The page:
India’s most hard-fought import from Portugal
may have been gangster Abu Salem, but while signing the Multilateral Tax
Convention, it kept Lisbon
out of a rule that allows companies to escape tax
on dividends in India easily.
While India inked the convention with six reservations, there is one that stands out from the rest. India indicated that its agreement with Portugal
was more comprehensive than the new global rules formulated when it came to taxing dividends. Article 8 of the new convention meant that India could have taxed dividends paid by a foreign company to its shareholders abroad only if there was no change in ownership of the company over the last year.
India excluded its treaty with Portugal
from these rules. That’s because, under the India-Portugal
treaty, a resident company of Portugal
paying a dividend to a resident of India has to pay India a 15 per cent tax.
However, this tax
is reduced to 10 per cent if the company’s owners who paid the dividend have held at least 25 per cent of the shares for the last two years. The same rules and rates apply to Indian companies taxed by Portugal.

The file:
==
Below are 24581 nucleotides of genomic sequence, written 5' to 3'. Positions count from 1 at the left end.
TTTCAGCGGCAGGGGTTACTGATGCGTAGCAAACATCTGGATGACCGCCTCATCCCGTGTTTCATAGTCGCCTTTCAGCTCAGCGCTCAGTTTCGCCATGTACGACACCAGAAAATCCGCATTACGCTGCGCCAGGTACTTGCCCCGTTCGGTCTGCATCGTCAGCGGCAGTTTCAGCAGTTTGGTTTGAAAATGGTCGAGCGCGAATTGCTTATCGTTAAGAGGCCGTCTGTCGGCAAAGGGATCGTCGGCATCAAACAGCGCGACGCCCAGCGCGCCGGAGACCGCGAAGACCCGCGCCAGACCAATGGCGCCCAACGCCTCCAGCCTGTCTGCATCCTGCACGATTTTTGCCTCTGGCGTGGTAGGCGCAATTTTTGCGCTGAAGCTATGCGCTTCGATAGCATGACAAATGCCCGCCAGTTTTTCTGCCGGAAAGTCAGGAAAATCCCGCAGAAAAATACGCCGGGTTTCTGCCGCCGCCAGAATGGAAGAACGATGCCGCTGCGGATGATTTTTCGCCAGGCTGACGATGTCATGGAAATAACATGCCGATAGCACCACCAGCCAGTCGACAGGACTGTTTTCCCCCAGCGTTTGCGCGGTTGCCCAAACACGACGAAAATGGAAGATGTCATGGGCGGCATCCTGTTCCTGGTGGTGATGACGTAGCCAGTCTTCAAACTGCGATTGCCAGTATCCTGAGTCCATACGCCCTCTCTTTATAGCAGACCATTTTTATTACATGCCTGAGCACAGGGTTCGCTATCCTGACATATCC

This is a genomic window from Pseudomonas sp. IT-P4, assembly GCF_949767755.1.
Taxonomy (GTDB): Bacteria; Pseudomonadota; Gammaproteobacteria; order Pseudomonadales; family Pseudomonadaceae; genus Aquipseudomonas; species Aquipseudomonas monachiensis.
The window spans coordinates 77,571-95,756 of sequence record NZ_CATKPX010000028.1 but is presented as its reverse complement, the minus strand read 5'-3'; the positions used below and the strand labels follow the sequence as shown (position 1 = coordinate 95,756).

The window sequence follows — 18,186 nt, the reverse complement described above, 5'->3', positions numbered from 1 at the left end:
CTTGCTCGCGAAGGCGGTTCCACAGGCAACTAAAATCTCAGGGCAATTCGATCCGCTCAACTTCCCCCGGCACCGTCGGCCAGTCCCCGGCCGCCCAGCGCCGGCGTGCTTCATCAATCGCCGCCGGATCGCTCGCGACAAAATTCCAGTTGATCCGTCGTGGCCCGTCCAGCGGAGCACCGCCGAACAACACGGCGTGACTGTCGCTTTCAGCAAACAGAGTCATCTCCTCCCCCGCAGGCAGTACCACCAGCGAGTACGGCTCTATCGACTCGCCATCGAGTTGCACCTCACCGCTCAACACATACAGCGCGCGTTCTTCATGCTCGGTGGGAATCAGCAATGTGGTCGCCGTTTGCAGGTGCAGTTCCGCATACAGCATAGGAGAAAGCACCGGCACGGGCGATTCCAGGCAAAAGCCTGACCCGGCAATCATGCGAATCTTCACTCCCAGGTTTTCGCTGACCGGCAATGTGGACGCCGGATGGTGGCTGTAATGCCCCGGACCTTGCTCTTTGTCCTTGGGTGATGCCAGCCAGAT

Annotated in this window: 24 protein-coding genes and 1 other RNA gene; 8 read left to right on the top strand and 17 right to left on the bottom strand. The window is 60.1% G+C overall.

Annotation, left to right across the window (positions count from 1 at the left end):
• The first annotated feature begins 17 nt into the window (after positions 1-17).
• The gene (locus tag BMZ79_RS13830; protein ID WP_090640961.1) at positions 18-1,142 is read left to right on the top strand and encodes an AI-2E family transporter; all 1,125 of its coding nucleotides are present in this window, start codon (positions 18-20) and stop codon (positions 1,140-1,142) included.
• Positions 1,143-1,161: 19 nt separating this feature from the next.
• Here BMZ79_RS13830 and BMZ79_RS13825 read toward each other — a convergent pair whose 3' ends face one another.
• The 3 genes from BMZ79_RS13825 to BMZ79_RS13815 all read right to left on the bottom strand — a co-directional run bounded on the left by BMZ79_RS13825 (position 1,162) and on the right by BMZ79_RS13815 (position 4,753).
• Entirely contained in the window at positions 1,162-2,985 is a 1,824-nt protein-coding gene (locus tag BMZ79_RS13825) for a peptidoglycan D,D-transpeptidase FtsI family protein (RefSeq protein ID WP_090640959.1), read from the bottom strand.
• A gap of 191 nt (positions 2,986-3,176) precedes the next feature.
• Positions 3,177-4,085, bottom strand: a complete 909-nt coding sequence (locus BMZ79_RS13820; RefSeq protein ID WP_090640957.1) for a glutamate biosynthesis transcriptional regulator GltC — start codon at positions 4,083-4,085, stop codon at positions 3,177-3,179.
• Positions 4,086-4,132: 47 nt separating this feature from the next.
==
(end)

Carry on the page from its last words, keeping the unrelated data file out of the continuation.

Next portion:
The Multilateral Tax
Convention; abbreviated as MLI; signed by India along with 66 other nations in Paris on June 7 functions as a buffet for thousands of bilateral double taxation avoidance treaties between countries. It formulates a common set of rules that countries can choose from to retrofit their existing treaties with the aim of bringing more uniformity in global taxation rules.
treaties has always been a significant hurdle. It’s time-consuming, resource-intensive, and cumbersome. And that’s what makes this Convention so remarkable. With the strokes of your pens, you will begin amending more than 1100 tax
treaties. This would normally have taken decades. In moving so quickly, we have taken a big step towards levelling the global playing field.” said Angel Gurria, secretary-general of the Organisation for Economic Cooperation & Development (OECD) at the signing ceremony.
While India did not want new rules to apply to its treaty with Portugal, there were treaties with 21 other nations notified by Delhi with whom these new rules could apply. India’s agreements on dividend taxation with these countries do not prescribe a time frame for change in ownership.
For instance, India’s agreements with Singapore and Belarus inked in 1994 and 1998 respectively and subsequently modified call for taxing “10 per cent of the gross amount of the dividends if the beneficial owner is a company which holds directly at least 25 per cent of the shares of the company paying the dividends.”
Unlike the treaty with Portugal
which provides for a lower 10% tax
rate only when original ownership doesn’t fall below 25% for at least two years, the treaties with other nations notified by India don’t have rules governing ownership change. Among these nations include US, Canada, Lithuania and others.